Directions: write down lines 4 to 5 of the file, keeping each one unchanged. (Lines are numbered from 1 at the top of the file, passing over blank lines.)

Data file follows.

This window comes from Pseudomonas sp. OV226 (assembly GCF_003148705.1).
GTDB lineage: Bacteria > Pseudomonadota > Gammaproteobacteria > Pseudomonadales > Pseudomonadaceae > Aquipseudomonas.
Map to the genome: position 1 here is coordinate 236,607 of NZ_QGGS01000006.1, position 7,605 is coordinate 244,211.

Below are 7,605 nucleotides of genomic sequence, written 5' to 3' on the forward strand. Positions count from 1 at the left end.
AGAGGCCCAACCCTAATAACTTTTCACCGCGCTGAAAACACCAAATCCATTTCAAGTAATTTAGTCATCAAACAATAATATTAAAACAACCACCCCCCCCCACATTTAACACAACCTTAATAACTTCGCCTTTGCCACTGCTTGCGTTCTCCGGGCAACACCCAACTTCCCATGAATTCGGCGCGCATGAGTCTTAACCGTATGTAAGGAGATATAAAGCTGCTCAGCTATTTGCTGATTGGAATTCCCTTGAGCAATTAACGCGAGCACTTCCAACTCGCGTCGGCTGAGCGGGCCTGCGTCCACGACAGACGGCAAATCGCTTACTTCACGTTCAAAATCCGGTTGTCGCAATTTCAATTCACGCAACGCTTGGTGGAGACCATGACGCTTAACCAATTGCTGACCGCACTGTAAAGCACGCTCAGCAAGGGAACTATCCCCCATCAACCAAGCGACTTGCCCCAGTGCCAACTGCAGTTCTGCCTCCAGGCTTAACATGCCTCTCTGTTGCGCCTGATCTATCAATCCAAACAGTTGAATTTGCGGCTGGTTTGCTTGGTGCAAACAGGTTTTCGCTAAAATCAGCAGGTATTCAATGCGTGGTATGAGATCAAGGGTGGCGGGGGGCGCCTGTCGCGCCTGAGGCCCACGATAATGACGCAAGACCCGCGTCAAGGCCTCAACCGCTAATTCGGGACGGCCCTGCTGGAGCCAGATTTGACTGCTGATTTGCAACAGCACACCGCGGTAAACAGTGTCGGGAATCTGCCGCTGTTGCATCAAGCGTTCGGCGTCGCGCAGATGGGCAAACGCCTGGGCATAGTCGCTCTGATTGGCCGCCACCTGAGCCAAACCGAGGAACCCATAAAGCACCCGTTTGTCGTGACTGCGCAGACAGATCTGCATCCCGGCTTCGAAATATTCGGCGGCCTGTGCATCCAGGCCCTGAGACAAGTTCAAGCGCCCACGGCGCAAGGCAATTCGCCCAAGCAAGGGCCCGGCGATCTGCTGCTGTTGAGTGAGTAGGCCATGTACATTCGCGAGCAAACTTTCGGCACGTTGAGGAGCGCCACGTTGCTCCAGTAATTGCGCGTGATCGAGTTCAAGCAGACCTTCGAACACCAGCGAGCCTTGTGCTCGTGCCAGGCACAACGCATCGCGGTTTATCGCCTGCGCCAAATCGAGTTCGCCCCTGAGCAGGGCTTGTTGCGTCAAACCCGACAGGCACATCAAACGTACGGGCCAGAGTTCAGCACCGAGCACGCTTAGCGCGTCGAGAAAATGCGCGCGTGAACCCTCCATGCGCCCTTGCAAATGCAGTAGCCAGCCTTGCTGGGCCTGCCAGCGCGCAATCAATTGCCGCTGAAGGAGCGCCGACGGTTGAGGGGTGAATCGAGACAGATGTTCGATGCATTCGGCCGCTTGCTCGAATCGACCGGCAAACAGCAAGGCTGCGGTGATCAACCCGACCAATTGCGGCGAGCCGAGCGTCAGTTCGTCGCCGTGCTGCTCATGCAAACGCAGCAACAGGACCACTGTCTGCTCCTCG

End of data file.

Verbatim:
Below are 7,605 nucleotides of genomic sequence, written 5' to 3' on the forward strand. Positions count from 1 at the left end.
AGAGGCCCAACCCTAATAACTTTTCACCGCGCTGAAAACACCAAATCCATTTCAAGTAATTTAGTCATCAAACAATAATATTAAAACAACCACCCCCCCCCACATTTAACACAACCTTAATAACTTCGCCTTTGCCACTGCTTGCGTTCTCCGGGCAACACCCAACTTCCCATGAATTCGGCGCGCATGAGTCTTAACCGTATGTAAGGAGATATAAAGCTGCTCAGCTATTTGCTGATTGGAATTCCCTTGAGCAATTAACGCGAGCACTTCCAACTCGCGTCGGCTGAGCGGGCCTGCGTCCACGACAGACGGCAAATCGCTTACTTCACGTTCAAAATCCGGTTGTCGCAATTTCAATTCACGCAACGCTTGGTGGAGACCATGACGCTTAACCAATTGCTGACCGCACTGTAAAGCACGCTCAGCAAGGGAACTATCCCCCATCAACCAAGCGACTTGCCCCAGTGCCAACTGCAGTTCTGCCTCCAGGCTTAACATGCCTCTCTGTTGCGCCTGATCTATCAATCCAAACAGTTGAATTTGCGGCTGGTTTGCTTGGTGCAAACAGGTTTTCGCTAAAATCAGCAGGTATTCAATGCGTGGTATGAGATCAAGGGTGGCGGGGGGCGCCTGTCGCGCCTGAGGCCCACGATAATGACGCAAGACCCGCGTCAAGGCCTCAACCGCTAATTCGGGACGGCCCTGCTGGAGCCAGATTTGACTGCTGATTTGCAACAGCACACCGCGGTAAACAGTGTCGGGAATCTGCCGCTGTTGCATCAAGCGTTCGGCGTCGCGCAGATGGGCAAACGCCTGGGCATAGTCGCTCTGATTGGCCGCCACCTGAGCCAAACCGAGGAACCCATAAAGCACCCGTTTGTCGTGACTGCGCAGACAGATCTGCATCCCGGCTTCGAAATATTCGGCGGCCTGTGCATCCAGGCCCTGAGACAAGTTCAAGCGCCCACGGCGCAAGGCAATTCGCCCAAGCAAGGGCCCGGCGATCTGCTGCTGTTGAGTGAGTAGGCCATGTACATTCGCGAGCAAACTTTCGGCACGTTGAGGAGCGCCACGTTGCTCCAGTAATTGCGCGTGATCGAGTTCAAGCAGACCTTCGAACACCAGCGAGCCTTGTGCTCGTGCCAGGCACAACGCATCGCGGTTTATCGCCTGCGCCAAATCGAGTTCGCCCCTGAGCAGGGCTTGTTGCGTCAAACCCGACAGGCACATCAAACGTACGGGCCAGAGTTCAGCACCGAGCACGCTTAGCGCGTCGAGAAAATGCGCGCGTGAACCCTCCATGCGCCCTTGCAAATGCAGTAGCCAGCCTTGCTGGGCCTGCCAGCGCGCAATCAATTGCCGCTGAAGGAGCGCCGACGGTTGAGGGGTGAATCGAGACAGATGTTCGATGCATTCGGCCGCTTGCTCGAATCGACCGGCAAACAGCAAGGCTGCGGTGATCAACCCGACCAATTGCGGCGAGCCGAGCGTCAGTTCGTCGCCGTGCTGCTCATGCAAACGCAGCAACAGGACCACTGTCTGCTCCTCG